When you look at yourself in the mirror, you probably recognize your own face. That puts you on a short list of animals that can recognize themselves in the mirror, a list that according to a new study includes manta rays, too, New Scientist reports. When researchers put a mirror in the tanks of two giant manta rays, the fish didn’t act like they were meeting a fresh face. Instead, they circled around and flapped their wings, as if testing to see whether the reflection moved, according to the study published this month in the Journal of Ethology. These are similar to how apes act in front of a mirror, says the study’s author, implying that manta rays are more self-aware than we previously thought. But other researchers—including the one who created the “mirror test” in the first place—are skeptical. They say the manta ray may not have recognized itself at all. Instead, it may have just been curious.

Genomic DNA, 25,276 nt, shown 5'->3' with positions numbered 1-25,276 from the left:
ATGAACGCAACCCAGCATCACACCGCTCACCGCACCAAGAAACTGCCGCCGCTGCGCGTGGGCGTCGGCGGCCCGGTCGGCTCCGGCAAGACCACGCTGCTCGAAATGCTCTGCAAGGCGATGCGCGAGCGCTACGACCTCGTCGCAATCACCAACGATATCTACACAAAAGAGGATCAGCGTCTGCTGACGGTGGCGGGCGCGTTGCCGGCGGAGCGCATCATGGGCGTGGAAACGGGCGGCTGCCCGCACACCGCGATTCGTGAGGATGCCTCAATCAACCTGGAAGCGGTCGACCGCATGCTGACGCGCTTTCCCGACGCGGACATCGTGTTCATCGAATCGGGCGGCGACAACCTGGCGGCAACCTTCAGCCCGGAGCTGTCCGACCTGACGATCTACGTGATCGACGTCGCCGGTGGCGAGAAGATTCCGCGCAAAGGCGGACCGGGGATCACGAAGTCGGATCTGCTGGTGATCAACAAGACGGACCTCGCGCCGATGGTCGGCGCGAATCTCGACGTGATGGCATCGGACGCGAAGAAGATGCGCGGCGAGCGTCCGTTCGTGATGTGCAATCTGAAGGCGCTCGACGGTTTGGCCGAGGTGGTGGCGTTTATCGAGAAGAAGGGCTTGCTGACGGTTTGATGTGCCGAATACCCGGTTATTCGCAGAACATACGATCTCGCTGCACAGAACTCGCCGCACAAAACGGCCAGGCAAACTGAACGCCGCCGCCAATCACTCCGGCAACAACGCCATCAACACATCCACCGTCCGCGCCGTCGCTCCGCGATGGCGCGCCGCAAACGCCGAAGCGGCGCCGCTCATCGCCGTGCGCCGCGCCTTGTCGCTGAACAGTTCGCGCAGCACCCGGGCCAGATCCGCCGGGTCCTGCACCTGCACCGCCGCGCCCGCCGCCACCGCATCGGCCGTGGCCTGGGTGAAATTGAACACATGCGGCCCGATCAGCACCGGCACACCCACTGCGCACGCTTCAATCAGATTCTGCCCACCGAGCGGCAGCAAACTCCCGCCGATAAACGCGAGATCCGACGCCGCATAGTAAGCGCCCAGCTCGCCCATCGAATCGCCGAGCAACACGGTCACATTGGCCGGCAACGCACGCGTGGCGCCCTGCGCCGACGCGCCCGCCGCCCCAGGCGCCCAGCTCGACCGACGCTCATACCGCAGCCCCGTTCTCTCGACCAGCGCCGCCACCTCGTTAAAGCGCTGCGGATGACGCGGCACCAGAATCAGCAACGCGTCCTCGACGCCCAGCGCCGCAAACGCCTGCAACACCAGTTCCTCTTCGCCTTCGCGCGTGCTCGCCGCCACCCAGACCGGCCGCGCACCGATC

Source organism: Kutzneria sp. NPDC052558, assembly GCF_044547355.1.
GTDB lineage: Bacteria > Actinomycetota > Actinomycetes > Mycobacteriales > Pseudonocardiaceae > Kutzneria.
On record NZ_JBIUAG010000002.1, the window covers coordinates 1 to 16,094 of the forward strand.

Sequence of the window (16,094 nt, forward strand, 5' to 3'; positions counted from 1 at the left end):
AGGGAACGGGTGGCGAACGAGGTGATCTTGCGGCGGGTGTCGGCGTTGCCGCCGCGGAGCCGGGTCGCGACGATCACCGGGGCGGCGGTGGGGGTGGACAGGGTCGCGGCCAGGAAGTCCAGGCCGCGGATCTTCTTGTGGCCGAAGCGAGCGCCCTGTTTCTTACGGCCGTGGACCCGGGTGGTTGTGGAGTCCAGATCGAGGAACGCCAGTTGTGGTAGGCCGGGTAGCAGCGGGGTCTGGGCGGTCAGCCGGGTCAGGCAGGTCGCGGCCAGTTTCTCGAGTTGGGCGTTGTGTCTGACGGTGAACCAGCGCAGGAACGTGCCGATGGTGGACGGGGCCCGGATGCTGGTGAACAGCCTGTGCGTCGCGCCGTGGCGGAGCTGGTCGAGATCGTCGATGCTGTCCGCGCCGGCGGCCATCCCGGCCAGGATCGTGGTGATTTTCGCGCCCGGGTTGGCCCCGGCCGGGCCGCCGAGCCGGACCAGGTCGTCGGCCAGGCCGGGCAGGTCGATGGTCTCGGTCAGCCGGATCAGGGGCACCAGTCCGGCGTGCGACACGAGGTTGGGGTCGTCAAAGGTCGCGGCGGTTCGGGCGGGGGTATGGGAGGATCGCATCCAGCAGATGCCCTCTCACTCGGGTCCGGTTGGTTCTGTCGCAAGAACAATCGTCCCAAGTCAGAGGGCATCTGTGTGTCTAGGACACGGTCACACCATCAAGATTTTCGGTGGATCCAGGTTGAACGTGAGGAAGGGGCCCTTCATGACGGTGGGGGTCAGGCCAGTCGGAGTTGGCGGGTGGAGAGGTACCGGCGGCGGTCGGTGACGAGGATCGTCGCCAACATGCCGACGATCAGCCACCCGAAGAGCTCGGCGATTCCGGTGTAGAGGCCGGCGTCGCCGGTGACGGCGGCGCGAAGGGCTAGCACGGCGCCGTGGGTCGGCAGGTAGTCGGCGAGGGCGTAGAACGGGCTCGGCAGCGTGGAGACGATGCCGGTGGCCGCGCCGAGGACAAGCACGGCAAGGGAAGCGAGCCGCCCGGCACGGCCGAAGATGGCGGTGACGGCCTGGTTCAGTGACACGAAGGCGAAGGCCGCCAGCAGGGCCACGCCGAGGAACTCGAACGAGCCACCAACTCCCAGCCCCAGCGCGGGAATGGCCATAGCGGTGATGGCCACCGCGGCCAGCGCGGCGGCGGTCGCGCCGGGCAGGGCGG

Click here for free access to our latest coronavirus/COVID-19 research, commentary, and news.
Support nonprofit science journalism
Science’s extensive COVID-19 coverage is free to all readers. To support our nonprofit science journalism, please make a tax-deductible gift today.